Elevated pH regulates bacterial carbon cycling in lakes with high photosynthetic activity

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Authors: Tank, SE; Lesack, LFW; McQueen, DJ
Year: 2009
Journal: Ecology 90: 1910-1922    Website    Article Link (DOI)
Title: Elevated pH regulates bacterial carbon cycling in lakes with high photosynthetic activity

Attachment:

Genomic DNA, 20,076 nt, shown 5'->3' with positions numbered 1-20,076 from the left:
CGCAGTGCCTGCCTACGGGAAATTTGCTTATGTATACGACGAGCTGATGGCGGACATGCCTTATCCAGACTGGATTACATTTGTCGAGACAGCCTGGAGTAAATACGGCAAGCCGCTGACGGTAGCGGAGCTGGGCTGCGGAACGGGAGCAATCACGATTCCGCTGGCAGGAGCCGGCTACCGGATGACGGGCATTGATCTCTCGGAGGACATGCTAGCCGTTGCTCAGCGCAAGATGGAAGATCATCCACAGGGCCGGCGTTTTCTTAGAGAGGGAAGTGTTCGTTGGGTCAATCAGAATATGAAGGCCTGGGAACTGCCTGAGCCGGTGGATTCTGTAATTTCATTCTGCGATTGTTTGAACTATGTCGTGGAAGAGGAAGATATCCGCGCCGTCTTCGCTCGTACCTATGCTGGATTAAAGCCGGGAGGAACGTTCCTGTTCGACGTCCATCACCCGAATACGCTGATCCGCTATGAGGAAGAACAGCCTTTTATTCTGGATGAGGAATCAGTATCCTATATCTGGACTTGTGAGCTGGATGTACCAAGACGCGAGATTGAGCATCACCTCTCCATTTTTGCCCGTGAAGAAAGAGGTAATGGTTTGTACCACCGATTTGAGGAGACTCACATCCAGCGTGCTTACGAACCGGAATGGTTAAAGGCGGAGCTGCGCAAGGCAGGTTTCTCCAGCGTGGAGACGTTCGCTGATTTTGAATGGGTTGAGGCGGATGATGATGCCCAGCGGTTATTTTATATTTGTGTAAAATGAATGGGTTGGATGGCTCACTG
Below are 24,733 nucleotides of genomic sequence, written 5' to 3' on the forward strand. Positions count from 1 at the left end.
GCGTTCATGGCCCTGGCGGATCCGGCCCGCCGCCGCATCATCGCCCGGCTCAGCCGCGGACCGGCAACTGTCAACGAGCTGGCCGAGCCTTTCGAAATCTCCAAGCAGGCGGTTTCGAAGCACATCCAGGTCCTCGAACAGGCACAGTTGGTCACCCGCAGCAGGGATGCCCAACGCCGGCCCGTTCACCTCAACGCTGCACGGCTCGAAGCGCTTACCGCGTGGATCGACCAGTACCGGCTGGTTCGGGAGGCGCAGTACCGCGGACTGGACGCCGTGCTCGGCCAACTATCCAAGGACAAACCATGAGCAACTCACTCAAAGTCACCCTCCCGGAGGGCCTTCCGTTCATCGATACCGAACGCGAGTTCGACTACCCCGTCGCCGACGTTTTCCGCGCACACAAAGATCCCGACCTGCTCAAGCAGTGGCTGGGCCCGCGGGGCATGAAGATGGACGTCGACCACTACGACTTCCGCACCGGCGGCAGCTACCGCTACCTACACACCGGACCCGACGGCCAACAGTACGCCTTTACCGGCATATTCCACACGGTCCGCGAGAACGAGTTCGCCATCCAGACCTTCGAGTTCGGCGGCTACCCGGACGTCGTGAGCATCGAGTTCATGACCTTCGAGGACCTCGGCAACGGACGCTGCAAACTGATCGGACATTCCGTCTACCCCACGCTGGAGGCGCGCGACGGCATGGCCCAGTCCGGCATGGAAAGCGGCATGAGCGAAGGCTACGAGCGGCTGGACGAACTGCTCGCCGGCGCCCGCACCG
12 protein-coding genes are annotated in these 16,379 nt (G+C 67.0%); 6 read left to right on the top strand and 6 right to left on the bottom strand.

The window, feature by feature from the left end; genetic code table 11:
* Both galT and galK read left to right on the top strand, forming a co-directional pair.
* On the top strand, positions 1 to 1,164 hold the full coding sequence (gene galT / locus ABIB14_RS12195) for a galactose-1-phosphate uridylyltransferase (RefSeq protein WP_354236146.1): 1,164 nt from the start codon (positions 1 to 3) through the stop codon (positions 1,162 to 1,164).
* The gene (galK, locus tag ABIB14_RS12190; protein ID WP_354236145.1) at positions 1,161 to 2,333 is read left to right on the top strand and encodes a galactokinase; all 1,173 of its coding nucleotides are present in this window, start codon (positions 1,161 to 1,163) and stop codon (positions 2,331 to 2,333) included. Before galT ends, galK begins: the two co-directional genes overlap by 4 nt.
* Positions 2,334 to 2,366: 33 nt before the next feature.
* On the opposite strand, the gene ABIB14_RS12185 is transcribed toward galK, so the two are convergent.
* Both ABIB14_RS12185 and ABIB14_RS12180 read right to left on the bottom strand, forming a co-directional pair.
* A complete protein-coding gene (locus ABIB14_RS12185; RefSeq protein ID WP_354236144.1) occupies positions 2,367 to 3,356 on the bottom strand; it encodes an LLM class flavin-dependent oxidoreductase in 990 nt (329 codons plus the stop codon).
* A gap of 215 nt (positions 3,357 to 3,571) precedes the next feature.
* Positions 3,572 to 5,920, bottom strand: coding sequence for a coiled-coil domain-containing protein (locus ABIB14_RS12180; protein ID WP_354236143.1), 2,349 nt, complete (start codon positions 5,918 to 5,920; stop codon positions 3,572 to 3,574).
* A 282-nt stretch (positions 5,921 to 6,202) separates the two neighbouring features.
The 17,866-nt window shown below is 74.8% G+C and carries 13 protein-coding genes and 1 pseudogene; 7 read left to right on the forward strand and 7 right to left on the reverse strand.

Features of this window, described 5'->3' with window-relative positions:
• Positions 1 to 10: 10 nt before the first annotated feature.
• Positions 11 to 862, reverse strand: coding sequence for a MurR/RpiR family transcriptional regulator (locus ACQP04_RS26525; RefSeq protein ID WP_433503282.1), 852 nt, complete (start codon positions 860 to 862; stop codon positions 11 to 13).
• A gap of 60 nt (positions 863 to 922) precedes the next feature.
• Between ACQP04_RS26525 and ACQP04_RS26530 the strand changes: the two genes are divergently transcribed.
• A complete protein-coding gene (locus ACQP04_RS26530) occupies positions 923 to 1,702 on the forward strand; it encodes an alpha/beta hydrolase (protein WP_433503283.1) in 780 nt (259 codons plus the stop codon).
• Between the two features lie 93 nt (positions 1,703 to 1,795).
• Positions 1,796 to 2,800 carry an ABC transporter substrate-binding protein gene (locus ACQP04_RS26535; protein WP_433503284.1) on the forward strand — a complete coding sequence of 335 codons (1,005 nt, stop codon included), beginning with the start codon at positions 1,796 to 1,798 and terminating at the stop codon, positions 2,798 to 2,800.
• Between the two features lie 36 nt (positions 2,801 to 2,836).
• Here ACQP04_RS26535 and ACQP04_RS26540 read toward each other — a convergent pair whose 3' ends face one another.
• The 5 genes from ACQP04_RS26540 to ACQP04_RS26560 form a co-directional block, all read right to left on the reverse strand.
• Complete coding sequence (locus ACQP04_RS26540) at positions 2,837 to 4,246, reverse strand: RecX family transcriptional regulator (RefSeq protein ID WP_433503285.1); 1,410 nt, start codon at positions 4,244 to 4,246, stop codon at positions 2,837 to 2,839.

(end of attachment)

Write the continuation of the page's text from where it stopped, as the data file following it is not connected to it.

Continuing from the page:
Abstract: Bacteria are critically important for carbon (C) cycling and energy flow in aquatic environments. However, studies to date have largely focused on the role of substrate quality in the regulation of this important process. As such, we know little about the role of other ecological drivers in shaping bacterially mediated C cycling. Here we examine the manner in which planktonic bacterial abundance (BA), productivity (BP), respiration (BR), and growth efficiency (BGE), and thus C cycling are affected by elevated pH, an ecological factor that occurs commonly in highly productive aquatic systems. We undertook our study in lakes of the Mackenzie Delta region of Canada. These lakes routinely experience high pH caused by rapid macrophyte photosynthesis. Two different experiment types were employed: first, a series of short-term experiments was used to assess the direct effects of elevated pH on bacteria experiencing differing pH levels in situ. Second, long-term mesocosms were used to explore the effect of elevated pH on bacteria over longer time scales and in the presence of other trophic levels. Bacterial productivity and BR slowed dramatically with elevated pH over the short term, potentially uncoupling bacterial processing of organic matter from its in-lake production and causing a switch away from biomass creation and toward C mineralization. With longer term exposure, bacterial communities adapted to the direct stress of elevated pH, but responses at higher trophic levels caused a cascade that mediated the effect of alkalization on bacteria, in a manner that could well vary among aquatic ecosystems. Our study establishes elevated pH as a key driver of bacterial C cycling and energy flow in aquatic systems with high autotrophic productivity.
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